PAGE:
The Lord has shaped me to be someone who values data. Over the years I have realised that it is so easy to be driven by warm-hearted anecdotes, and generalise our views, and formulate strategy, accordingly. So, for many years, I have been delighted to dig into the depths of the rich NCLS data and seek to be driven, with God’s help, to be more objectively grounded.

However, at this time, I find myself somewhat ambivalent to delve into the depths of the 2021/2 NCLS data, the full reports of which have been released over the summer.

I realise that the source of this unease goes back to the extraordinarily COVID impacted circumstances in which the survey was done. Other than deferring the entire NCLS survey for a year or two, there is not much that could have been done.

However, this meant that the survey was done either during COVID lockdowns or at the very time that we were emerging from COVID lockdowns. At this time, there were a wide variety of reactions about COVID, vaccines, and about how church leaders handled the situation. At the time, in my own context, I was eager to push conducting the NCLS survey as far away from COVID as I could. I wanted to use the time, money and effort of the once every 5 years survey well, and that meant trying to minimise the one-off and extraordinary COVID circumstances.

The window in which the survey was done was a time when many were still on livestream, or whatever online offering respective churches were making available.

I remember years ago, as part of my Doctor of Ministry studies, doing a class on the importance and practice of data collection. Yes, it was a hard slog (apologies to those who love this kind of thing). However, a key lesson was that data analysis must be based on robust data collection. That includes minimising bias. In cases of comparison surveys, like the NCLS, that includes data collection under similar conditions. (Hey, I remember something from those classes!).

It seems to be a given that those watching online did not (I would argue probably cannot fully) engage in the same way as in person. So many have talked to me about how hard it was to do so, the ready distractions in all kinds of forms. It just seems too much to reasonably expect everyone sitting at home and tuning in to scan the QR code and do a 15-20 minute survey in the same way that someone would sitting in person, in church, in a dedicated slot to do so.

This reality seems to be borne out in the results. As I looked at my church’s results, I just found myself second-guessing at so many points. Is the data a genuine indication of a shift that I need to prayerfully engage with? Or, is the data an indication of the collection bias? At the level of the Sydney Anglican Diocese, there were a whopping 38% fewer NCLS forms completed. At my church, despite our best attempts, we saw 27% fewer forms completed.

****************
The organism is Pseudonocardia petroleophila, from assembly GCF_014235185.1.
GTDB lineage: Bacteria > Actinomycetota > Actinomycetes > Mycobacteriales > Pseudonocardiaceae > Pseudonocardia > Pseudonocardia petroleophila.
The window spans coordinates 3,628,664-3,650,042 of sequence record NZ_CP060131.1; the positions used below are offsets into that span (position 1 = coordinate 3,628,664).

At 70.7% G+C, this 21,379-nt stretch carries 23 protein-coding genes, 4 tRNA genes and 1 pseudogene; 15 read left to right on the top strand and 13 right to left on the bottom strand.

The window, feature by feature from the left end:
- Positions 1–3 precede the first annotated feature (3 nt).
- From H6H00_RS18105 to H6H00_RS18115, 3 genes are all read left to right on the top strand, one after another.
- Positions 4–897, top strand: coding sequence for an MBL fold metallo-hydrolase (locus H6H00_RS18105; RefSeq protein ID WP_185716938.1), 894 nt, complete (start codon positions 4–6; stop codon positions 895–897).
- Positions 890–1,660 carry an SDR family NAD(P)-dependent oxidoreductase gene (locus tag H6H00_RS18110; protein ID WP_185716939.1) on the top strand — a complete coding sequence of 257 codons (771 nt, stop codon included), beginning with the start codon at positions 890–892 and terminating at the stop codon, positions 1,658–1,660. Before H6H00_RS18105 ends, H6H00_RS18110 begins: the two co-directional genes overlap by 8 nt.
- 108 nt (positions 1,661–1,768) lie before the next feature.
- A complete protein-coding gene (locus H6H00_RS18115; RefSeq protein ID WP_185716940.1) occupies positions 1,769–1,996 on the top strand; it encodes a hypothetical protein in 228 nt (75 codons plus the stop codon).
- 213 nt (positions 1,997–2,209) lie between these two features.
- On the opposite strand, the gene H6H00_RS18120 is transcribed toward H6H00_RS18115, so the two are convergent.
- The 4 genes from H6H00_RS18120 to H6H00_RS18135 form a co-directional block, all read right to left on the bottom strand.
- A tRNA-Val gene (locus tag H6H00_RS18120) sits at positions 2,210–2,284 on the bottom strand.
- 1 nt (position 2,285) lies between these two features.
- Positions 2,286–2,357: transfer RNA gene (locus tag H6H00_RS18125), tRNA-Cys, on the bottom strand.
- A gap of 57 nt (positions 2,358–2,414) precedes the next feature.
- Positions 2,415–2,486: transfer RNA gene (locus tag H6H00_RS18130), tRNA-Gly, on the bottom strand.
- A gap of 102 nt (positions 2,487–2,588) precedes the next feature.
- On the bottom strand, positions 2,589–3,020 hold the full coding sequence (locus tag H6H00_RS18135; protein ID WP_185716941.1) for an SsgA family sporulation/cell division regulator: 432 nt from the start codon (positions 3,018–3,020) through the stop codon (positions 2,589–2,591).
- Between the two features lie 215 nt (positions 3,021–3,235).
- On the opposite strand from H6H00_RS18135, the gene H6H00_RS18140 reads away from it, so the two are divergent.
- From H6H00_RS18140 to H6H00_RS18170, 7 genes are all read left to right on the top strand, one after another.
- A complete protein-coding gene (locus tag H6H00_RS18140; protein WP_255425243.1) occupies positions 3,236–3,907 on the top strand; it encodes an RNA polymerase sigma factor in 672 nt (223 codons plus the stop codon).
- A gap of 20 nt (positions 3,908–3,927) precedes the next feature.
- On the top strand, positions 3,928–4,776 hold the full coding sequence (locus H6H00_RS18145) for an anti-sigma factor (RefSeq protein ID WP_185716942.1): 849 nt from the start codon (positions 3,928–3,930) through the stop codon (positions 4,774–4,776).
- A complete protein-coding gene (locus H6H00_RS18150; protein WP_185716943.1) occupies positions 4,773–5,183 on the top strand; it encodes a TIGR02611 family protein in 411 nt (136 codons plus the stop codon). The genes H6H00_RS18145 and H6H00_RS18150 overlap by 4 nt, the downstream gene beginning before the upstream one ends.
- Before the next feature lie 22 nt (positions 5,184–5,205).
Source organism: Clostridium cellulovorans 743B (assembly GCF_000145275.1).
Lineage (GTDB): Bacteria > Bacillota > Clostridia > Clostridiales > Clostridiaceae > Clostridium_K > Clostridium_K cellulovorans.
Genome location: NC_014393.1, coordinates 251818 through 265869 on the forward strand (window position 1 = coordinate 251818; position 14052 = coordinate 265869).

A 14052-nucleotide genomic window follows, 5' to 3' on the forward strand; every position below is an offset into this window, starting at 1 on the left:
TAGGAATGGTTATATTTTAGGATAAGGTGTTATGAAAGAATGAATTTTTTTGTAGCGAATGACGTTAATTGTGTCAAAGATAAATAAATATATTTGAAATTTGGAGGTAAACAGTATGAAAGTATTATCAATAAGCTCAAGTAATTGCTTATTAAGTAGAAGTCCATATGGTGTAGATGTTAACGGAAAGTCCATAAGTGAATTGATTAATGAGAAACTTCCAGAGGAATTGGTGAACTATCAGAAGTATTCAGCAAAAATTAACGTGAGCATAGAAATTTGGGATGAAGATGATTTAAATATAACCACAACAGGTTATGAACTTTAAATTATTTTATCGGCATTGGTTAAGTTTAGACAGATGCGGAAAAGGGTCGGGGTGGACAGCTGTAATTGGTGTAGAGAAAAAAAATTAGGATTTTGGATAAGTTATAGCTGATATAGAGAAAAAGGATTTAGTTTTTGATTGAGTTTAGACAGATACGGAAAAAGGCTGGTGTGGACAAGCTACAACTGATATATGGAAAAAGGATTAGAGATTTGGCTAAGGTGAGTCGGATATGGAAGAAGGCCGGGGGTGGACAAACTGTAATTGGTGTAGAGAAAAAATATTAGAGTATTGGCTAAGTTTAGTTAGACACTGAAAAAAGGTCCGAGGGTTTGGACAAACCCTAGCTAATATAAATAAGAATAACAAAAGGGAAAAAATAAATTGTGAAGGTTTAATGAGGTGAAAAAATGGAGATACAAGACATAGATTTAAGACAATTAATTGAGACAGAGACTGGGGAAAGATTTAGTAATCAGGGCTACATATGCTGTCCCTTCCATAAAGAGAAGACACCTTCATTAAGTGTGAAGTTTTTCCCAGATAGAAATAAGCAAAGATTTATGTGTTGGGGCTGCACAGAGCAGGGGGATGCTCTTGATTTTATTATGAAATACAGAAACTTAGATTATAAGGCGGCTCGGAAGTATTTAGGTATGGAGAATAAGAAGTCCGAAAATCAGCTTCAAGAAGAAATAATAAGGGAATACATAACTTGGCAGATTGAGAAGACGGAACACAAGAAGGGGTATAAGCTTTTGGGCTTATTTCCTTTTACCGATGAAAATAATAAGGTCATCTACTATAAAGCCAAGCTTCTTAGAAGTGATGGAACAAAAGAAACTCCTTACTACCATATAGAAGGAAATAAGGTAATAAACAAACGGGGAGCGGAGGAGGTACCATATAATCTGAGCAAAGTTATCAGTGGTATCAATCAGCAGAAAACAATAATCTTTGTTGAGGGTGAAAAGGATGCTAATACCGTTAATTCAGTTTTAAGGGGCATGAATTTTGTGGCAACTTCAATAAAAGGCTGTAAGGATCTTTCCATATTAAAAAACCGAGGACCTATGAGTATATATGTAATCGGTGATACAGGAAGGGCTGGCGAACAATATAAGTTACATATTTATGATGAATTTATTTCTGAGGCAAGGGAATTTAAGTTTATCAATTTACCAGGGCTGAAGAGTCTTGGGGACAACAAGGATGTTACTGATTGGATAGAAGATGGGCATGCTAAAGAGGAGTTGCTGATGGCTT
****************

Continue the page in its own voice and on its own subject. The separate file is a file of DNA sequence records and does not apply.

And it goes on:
Here are some of many, many examples of the consequential second-guessing that I found perusing the results:

  • 11% more people at my church are tertiary educated (the Diocese saw a similar result). Is this indicative of a trend in society and/or our churches? Or, does this mean that tertiary educated people were more inclined and able to complete the survey? I ended up in a similar place when I looked at the proposed shifts in ethnicity.
  • The all important “newcomer” statistic has apparently declined by some 40% – this is the same both for my church and the Diocese. This is important because it is some measure of those coming into church life. However, does this mean that there are fewer “newcomers”? What do I do with this given the COVID lockdowns, even if that is the case? Or, could it be that “newcomers” make up a disproportionate number of people who did not complete the survey?
  • 5% more people say they are at church every week. This is great, if it is correct. Those I know who have been able to do robust analysis in this area (from other data sources) have concluded that church attendance rates have declined post-COVID. Could it be that the more regular ones at church were more inclined to complete the survey?
  • The sense of belonging to a church has declined substantially. Similarly, faith-sharing actual rates (beyond just being willing) have declined. Here the temptation or danger is slightly different. That is, it is so easy to write this off to COVID, and it is very hard to get to underlying factors or trends.
  • I am delighted to see increases in awareness and commitment to our church’s vision. But how is this impacted, if at all, by the bias of those who chose to complete the survey?

I could go on. I found the same reactions to so much of my NCLS report. It was so easy for me to either rightly question the data given the self-selection bias, write off the shifts due to COVID, or just get confused. Perhaps controversially, this set of seemingly objective data makes it possible to justify whatever I might want. And, after the discouragements of the COVID years, many will find it impossible not to do exactly that.

Now, for the record, I do think that there is some value in the 2021/2 NCLS reports as we have them. They did, for example, indicate areas of respective value and desire in church life. My point is simply that the measures of historical comparison, the very things we have been accustomed to using NCLS for, are fraught with data collection and interpretive danger on this occasion. Perhaps a wise use of resources would be for each church to pay for a one-off full NCLS to be done toward the end of 2023.  

Finally, whilst the particular 2021/2 NCLS data set may be of limited value, we must continue to value data in church life. It is all too easy, and tempting, to be driven by selected anecdotes. But well-collected and interpreted data can help us use the limited resources that the Lord has entrusted to our care well and wisely as we seek to reach all people with the life changing Gospel of Jesus Christ.